If you’re stuck in the middle of dreary winter right now (hello, Northern Hemisphere), you might be focusing on projects that you can do inside your home to make it warm and cozy. But if you’re daydreaming about outdoor projects that you’ll be able to enjoy come warmer weather, count this welcoming patio redo from Ndandu Khavhadi, the blogger behind Just a Mom With a Drill, among your inspirations.
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In South Africa, where Ndandu and her family live, it’s customary to come together for a regular family feast called a braai — essentially a big barbecue dinner. But Ndandu was less than satisfied with her outdoor hosting space.
“This space was dull and the floor and the windows were badly damaged,” says Ndandu. Plus, the dining table was an old pine farmhouse table from the 1990s that was on its last legs. “It would force us to make the food and eat inside in the dining room,” says Ndandu, noting this was less than ideal, since the summer in South Africa is the best time to spend late afternoons and evenings outside as a family.
So Ndandu set out to make the backyard area the perfect gathering place, one step at a time. First up: the floor. “I was quoted thousands for material to re-coat the floor,” says Ndandu. “It’s money we were not willing to spend, so I went back to the drawing board and developed my own method.”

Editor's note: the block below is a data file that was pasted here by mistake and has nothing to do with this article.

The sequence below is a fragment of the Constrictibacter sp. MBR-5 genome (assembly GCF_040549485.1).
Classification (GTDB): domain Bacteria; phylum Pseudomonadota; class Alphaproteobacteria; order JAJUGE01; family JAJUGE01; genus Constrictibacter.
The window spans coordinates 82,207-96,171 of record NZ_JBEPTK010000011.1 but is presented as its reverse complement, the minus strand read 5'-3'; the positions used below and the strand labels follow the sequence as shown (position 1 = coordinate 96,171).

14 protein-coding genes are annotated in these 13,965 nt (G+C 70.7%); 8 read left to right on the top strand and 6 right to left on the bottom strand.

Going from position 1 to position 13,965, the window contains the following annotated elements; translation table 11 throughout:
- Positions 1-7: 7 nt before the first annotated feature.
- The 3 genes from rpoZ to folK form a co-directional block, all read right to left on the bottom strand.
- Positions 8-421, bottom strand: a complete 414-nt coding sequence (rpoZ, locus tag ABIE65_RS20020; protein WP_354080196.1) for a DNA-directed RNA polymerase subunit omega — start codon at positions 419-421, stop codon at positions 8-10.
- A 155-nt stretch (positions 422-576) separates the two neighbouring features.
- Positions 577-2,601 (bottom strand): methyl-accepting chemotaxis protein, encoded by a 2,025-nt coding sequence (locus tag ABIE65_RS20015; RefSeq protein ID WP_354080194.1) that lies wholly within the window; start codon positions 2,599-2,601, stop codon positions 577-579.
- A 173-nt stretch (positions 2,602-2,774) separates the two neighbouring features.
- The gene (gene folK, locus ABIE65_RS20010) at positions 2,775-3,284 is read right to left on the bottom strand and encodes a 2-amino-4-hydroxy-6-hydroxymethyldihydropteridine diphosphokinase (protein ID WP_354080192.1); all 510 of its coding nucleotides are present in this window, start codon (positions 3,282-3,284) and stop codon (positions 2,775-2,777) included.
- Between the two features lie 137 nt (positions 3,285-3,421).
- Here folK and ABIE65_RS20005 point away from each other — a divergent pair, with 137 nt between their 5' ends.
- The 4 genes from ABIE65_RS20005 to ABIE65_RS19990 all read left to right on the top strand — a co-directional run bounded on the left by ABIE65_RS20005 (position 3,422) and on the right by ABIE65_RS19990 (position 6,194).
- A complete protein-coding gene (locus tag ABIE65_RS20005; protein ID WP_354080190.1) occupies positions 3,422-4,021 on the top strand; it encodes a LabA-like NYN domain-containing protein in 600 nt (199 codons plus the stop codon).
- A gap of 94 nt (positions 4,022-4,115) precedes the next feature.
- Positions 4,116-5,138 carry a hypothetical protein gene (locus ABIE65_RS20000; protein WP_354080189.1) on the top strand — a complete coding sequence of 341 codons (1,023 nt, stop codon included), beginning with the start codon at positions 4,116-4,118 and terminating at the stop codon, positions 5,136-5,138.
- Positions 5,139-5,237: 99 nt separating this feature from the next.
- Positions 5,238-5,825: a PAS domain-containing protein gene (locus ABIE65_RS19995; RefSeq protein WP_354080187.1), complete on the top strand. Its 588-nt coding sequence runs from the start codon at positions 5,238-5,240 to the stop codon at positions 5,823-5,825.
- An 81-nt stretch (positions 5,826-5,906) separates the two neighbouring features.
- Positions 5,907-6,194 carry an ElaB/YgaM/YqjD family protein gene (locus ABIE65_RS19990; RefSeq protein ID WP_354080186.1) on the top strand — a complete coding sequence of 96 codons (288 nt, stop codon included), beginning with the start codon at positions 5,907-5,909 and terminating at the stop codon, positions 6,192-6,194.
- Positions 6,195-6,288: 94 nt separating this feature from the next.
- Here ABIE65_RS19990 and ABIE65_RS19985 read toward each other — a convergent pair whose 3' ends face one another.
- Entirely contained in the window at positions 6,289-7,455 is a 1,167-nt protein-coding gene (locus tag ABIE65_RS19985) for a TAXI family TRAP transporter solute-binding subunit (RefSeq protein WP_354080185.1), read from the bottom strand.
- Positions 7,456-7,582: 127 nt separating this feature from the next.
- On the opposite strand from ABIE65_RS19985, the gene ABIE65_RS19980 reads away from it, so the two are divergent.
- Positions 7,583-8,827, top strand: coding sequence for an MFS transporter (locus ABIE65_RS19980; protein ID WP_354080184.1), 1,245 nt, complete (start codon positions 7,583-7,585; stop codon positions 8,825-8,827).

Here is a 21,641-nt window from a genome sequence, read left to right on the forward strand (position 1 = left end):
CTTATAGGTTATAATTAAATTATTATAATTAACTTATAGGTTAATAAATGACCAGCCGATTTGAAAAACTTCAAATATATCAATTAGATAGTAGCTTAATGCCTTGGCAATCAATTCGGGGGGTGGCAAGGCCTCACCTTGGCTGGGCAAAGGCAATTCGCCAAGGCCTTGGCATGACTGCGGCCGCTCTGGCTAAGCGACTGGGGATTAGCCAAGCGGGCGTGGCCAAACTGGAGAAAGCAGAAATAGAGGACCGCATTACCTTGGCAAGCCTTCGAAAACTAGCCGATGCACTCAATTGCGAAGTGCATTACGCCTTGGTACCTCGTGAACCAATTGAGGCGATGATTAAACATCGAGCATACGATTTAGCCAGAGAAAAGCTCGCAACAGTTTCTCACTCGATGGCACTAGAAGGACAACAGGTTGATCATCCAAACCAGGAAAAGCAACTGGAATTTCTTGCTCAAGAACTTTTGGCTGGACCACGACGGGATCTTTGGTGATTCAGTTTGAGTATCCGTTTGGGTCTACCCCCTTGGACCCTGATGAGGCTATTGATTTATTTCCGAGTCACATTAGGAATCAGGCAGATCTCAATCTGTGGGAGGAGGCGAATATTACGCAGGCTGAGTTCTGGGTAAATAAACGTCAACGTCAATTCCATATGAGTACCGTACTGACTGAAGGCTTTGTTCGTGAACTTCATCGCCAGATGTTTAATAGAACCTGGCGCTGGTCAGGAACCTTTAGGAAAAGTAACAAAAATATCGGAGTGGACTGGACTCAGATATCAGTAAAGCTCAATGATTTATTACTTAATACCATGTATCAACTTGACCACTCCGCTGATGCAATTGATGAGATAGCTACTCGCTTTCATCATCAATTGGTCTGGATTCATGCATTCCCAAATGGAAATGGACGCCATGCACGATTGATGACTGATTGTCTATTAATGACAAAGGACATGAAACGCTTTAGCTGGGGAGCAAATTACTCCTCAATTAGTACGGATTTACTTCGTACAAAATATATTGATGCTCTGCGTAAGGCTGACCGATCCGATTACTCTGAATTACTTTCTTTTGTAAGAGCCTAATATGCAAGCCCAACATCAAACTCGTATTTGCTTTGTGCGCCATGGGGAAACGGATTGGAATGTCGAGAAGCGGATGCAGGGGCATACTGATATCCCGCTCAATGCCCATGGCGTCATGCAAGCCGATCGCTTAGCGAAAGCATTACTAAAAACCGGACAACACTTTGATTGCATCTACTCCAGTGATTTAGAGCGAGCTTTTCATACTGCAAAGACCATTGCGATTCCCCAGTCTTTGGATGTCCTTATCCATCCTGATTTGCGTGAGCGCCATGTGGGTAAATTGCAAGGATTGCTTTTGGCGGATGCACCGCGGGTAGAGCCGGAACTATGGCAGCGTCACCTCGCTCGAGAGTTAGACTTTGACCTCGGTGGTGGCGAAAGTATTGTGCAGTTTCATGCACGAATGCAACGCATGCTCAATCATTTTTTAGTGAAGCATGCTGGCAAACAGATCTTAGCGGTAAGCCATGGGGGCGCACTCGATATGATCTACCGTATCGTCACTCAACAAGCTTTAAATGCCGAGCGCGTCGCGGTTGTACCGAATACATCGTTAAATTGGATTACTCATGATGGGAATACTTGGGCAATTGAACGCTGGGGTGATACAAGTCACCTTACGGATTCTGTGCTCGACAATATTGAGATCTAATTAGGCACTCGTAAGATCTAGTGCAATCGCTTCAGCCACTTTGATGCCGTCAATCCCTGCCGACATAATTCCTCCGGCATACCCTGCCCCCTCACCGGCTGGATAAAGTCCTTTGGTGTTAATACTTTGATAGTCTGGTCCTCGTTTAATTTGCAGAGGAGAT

To start, Ndandu fixed cracks and holes with a cement and sand mixture, then used the same mixture to close the tiles grout lines. Once that was dry, she gave the whole place a thorough clean, applied two coats of the DIY mix, and sealed it all.
Next, Ndandu tackled the windows. She fixed up the pieces that were “almost falling apart,” as she puts it, then sanded, primed, and painted with a black enamel paint. The bold color pops against the walls, which Ndandu re-painted in a creamy neutral tone.
Finally, it was time to focus on the area’s most important piece: the dining table. Rather than replace the old one entirely, Ndandu cut off the bevelled edges of the tabletop to give it a more modern look. Then, to mask the old legs, she added corner pieces using scrap wood, which gives the look of hefty beams. (This is a great trick to borrow if you want to change up a table but aren’t sold on permanent alterations.) Finally, Ndandu painted the whole piece with chalky finish paint in black. New benches made from reclaimed wood offer lots of room for gathering, and cost almost nothing to create.
Final touches include pendant lights Ndandu DIYed using jute twine molded around balloons, and wall art she made with Masonite and acrylic paint. The total cost of this redo came to about $200 USD.
It wasn’t an easy project, but it was a true labor of love — and a process Ndandu wholly embraced. “With every step of this project, there was some kind of setback, but finding a solution or a way out gave me such joy,” she says.
“You should see how this place looks in the evening when the lights are on,” says Ndandu. “It feels like a totally different space. It feels like part of the house now. I’m definitely looking forward to the memories we create here.”
How’s that for some new year inspiration?